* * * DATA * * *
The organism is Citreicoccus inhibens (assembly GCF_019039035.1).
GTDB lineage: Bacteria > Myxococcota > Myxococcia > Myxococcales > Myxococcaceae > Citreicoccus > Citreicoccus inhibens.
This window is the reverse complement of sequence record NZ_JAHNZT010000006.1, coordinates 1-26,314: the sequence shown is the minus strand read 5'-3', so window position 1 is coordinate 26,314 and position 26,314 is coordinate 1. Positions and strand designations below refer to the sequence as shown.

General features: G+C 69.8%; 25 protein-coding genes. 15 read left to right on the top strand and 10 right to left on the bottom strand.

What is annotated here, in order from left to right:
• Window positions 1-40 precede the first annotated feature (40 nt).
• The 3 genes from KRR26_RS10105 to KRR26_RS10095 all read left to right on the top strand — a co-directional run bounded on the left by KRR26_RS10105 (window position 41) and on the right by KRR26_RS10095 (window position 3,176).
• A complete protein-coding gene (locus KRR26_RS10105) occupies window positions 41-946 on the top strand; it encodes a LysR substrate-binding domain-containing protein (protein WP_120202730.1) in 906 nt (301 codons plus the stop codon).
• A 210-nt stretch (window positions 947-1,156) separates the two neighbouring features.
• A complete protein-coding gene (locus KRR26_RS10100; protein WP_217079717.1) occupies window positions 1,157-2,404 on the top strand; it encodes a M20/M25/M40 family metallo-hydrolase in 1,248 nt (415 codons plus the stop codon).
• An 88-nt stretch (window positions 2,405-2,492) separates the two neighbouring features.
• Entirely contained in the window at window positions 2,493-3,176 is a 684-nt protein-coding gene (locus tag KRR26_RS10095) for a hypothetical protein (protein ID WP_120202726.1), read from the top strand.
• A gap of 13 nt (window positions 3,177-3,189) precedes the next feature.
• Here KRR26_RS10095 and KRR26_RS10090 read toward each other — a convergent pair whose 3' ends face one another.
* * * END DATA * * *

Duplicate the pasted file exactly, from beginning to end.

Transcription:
The organism is Citreicoccus inhibens (assembly GCF_019039035.1).
GTDB lineage: Bacteria > Myxococcota > Myxococcia > Myxococcales > Myxococcaceae > Citreicoccus > Citreicoccus inhibens.
This window is the reverse complement of sequence record NZ_JAHNZT010000006.1, coordinates 1-26,314: the sequence shown is the minus strand read 5'-3', so window position 1 is coordinate 26,314 and position 26,314 is coordinate 1. Positions and strand designations below refer to the sequence as shown.

General features: G+C 69.8%; 25 protein-coding genes. 15 read left to right on the top strand and 10 right to left on the bottom strand.

What is annotated here, in order from left to right:
• Window positions 1-40 precede the first annotated feature (40 nt).
• The 3 genes from KRR26_RS10105 to KRR26_RS10095 all read left to right on the top strand — a co-directional run bounded on the left by KRR26_RS10105 (window position 41) and on the right by KRR26_RS10095 (window position 3,176).
• A complete protein-coding gene (locus KRR26_RS10105) occupies window positions 41-946 on the top strand; it encodes a LysR substrate-binding domain-containing protein (protein WP_120202730.1) in 906 nt (301 codons plus the stop codon).
• A 210-nt stretch (window positions 947-1,156) separates the two neighbouring features.
• A complete protein-coding gene (locus KRR26_RS10100; protein WP_217079717.1) occupies window positions 1,157-2,404 on the top strand; it encodes a M20/M25/M40 family metallo-hydrolase in 1,248 nt (415 codons plus the stop codon).
• An 88-nt stretch (window positions 2,405-2,492) separates the two neighbouring features.
• Entirely contained in the window at window positions 2,493-3,176 is a 684-nt protein-coding gene (locus tag KRR26_RS10095) for a hypothetical protein (protein ID WP_120202726.1), read from the top strand.
• A gap of 13 nt (window positions 3,177-3,189) precedes the next feature.
• Here KRR26_RS10095 and KRR26_RS10090 read toward each other — a convergent pair whose 3' ends face one another.